The RBNZ outlines its key assumptions on 4 key areas of the new government's policies including housing, migration, minimum wage increases and spending

The following comes from the Reserve Bank’s November Monetary Policy Statement, issued on Thursday morning.

There have been significant changes in government policy since the August Statement. In this set of projections, we have incorporated the estimated impacts of four policy areas that are expected to have significant effects on the business cycle. These are: 

• government spending initiatives;
• the housing programme (‘KiwiBuild’);
• changes to visa requirements; and
• minimum wage increases. 

The working assumptions outlined here are based on what we currently know of government policy given announcements to date. Consistent with the Bank’s standard practice, we have consulted with the Treasury on indicative estimates of policy impacts, and overlaid these with our own assumptions as to the business cycle and behavioural responses. The overall effects of these policies on the economy will depend on how private households and businesses respond. Taken together, the set of assumptions outlined below equates to more fiscal stimulus than incorporated in the August Statement. 

Government spending initiatives 

Nominal government consumption is assumed to be around 3 percent (or around 0.5 percent of GDP) higher than projected in the August Statement. The overall effects of this higher government consumption are uncertain, depending in part on the reaction of households. Increases in government consumption could be partly offset by a decline in household consumption if households assume increased government expenditure will necessitate higher taxes in the future. The degree of offset can vary with the strength of aggregate demand. 

While the effects of tax changes announced in Budget 2017 have been removed from our projections, household consumption is supported by the Government’s Families Package. Taking together the effects of increased government consumption and changes to transfers and allowances, our working assumption is that household consumption is not substantially affected by higher government spending.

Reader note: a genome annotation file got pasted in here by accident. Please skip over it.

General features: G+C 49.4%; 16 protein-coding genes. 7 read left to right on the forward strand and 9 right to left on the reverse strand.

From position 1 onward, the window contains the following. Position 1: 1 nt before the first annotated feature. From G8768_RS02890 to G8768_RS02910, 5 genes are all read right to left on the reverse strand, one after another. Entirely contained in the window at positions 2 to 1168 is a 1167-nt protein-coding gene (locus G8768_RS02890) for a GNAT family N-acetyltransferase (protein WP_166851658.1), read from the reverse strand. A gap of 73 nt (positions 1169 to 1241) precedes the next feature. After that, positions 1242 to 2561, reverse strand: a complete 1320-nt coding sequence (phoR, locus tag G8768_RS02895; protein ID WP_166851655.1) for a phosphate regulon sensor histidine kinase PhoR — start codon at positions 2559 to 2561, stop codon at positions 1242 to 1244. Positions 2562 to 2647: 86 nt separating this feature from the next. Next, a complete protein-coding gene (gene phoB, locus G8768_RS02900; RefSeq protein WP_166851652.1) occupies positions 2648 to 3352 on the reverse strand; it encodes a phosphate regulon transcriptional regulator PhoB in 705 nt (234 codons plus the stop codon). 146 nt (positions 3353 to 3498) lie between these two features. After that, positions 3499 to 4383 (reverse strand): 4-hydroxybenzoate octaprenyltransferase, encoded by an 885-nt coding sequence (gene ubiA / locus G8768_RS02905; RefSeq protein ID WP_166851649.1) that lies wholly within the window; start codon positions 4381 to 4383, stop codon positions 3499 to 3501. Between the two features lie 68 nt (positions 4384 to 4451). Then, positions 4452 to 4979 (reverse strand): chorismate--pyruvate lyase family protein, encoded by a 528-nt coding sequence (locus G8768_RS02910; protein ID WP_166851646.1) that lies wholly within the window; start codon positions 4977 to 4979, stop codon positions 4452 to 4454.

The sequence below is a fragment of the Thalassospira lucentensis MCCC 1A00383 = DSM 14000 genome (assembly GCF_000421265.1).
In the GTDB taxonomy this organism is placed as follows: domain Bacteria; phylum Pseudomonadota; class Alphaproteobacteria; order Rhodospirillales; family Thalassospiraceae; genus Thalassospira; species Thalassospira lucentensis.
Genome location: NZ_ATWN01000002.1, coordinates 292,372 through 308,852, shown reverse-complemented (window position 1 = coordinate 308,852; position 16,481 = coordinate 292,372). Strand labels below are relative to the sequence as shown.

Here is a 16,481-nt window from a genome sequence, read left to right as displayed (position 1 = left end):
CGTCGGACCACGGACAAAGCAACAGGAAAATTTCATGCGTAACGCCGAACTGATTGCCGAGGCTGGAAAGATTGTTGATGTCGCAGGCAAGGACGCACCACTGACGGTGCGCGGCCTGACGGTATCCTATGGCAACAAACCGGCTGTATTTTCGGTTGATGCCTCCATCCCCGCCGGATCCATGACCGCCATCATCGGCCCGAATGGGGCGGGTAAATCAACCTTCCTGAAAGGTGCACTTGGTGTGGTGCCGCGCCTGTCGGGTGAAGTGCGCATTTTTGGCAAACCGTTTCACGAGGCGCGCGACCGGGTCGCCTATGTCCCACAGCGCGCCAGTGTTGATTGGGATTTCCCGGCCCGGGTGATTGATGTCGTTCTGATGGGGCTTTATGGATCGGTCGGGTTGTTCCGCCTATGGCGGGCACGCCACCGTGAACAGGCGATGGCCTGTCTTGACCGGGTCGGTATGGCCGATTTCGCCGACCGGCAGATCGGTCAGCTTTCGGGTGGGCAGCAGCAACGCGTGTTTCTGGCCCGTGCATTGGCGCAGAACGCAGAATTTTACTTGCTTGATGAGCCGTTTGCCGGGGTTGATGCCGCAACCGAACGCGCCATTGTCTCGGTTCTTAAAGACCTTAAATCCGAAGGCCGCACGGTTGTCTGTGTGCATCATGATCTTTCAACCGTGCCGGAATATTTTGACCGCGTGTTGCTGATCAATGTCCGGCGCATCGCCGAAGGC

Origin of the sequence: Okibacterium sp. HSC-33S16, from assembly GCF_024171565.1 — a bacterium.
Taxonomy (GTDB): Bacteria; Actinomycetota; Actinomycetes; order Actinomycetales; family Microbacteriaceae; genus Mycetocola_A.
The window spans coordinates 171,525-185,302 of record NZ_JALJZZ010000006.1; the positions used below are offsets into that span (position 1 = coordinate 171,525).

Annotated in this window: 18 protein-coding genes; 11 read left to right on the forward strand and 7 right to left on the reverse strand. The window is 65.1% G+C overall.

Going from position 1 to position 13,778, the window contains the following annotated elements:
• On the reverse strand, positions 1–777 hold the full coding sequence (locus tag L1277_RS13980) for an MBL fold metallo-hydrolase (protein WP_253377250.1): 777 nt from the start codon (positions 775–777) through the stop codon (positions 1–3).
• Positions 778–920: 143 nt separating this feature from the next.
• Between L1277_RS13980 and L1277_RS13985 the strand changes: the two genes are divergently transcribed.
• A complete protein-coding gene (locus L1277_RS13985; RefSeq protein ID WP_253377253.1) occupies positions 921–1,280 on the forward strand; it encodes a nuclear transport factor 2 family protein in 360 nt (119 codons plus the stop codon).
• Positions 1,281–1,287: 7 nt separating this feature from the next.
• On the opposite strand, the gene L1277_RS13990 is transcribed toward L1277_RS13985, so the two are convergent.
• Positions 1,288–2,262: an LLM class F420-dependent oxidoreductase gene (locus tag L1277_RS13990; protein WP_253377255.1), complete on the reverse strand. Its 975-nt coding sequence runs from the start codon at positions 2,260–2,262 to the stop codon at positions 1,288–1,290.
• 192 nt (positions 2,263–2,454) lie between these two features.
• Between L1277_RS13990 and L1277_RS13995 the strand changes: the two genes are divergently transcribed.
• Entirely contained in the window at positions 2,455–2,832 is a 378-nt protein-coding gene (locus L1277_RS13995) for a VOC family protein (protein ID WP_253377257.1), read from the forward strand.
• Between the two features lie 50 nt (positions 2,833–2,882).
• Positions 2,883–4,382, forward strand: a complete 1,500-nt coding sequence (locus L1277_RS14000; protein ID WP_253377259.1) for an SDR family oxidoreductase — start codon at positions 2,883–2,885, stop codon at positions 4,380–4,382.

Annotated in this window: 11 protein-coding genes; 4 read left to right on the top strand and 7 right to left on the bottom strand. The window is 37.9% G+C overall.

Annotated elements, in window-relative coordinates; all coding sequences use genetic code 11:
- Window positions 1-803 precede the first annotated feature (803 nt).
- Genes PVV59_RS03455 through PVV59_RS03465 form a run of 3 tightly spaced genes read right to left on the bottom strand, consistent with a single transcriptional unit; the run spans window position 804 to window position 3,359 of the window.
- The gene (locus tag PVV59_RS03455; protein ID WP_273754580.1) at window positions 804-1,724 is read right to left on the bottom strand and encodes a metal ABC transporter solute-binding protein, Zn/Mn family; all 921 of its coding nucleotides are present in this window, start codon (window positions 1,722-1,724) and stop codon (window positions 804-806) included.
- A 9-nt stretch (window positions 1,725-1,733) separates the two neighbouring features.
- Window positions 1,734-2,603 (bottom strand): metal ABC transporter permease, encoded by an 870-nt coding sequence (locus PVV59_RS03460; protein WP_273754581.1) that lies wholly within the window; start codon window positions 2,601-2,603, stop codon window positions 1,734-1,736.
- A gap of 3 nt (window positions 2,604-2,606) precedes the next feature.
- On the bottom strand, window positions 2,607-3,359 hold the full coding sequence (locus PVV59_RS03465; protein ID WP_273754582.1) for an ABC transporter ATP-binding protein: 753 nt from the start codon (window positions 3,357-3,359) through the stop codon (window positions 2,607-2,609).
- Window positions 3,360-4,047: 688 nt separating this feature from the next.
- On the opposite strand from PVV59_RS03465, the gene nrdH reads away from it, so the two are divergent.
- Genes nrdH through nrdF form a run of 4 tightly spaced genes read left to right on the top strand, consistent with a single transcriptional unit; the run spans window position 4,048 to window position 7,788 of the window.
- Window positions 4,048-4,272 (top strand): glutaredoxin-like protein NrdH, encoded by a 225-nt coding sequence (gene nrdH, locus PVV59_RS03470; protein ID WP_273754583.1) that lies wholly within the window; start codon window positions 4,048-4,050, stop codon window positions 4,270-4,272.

Housing programme

The Government has announced an intention to build 100,000 houses in the next decade. Our working assumption is that the programme gradually scales up over time to a pace of 10,000 houses per year by the end of the projection horizon. Given existing pressure on resources in the construction sector, the aggregate boost to construction activity from this policy will depend on how resources are allocated across public and private sector activities. The Government intends to introduce a ‘KiwiBuild visa’ to support the supply of labour to high-need constructionrelated trades. While accompanying policy initiatives may alleviate capacity constraints to some extent, our working assumption is that around half of the proposed increase will be offset by a reduction in private sector activity. 

Changes to visa requirements 

The Government has indicated its intention to strengthen requirements for work and student visas, with an estimated effect of reducing annual arrivals across these visa categories by 20,000-30,000. In light of this proposal, we assume a faster decline in permanent and long-term arrivals in our projections than in August. Changes to visa requirements do not affect arrivals and departures of New Zealand and Australian citizens. We continue to assume only a gradual normalisation of net flows between Australia and New Zealand. 

Minimum wage increases 

The Government has indicated its intention to raise the minimum wage to $20 per hour by 2021, beginning with an initial increase in April 2018. Increases in the minimum wage have a direct impact on labour incomes and wage inflation. It is uncertain how businesses will respond to the increase in minimum wage. The lift in minimum wage may spill over to workers in higher wage brackets, and could impact on businesses’ labour demand and hiring intentions.1

A higher minimum wage may also encourage workers currently outside of the labour force to enter, increasing labour supply, although labour force participation is already at a record level. In our projections, we assume the minimum wage rises by equal increments in each of the next four tax years. Allowing for only the direct impact, and accounting for the changes in the minimum wage already implicit in our projections, we assume this lifts annual wage inflation by 0.2 percentage points over the projection. We assume modest effects on labour demand and labour supply over the projection period.2 


1 See OECD (2015), ‘OECD Employment Outlook 2015’, OECD Publishing, Paris. http://dx.doi. org/10.1787/empl_outlook-2015-en
2 The assumed effects are broadly consistent with estimates from MBIE (2017), ‘Regulatory Impact Statement, Minimum Wage Review 2016’, employment-and-skills/ris-minimum-wage-review-2016.pdf, accessed 31 October 2017.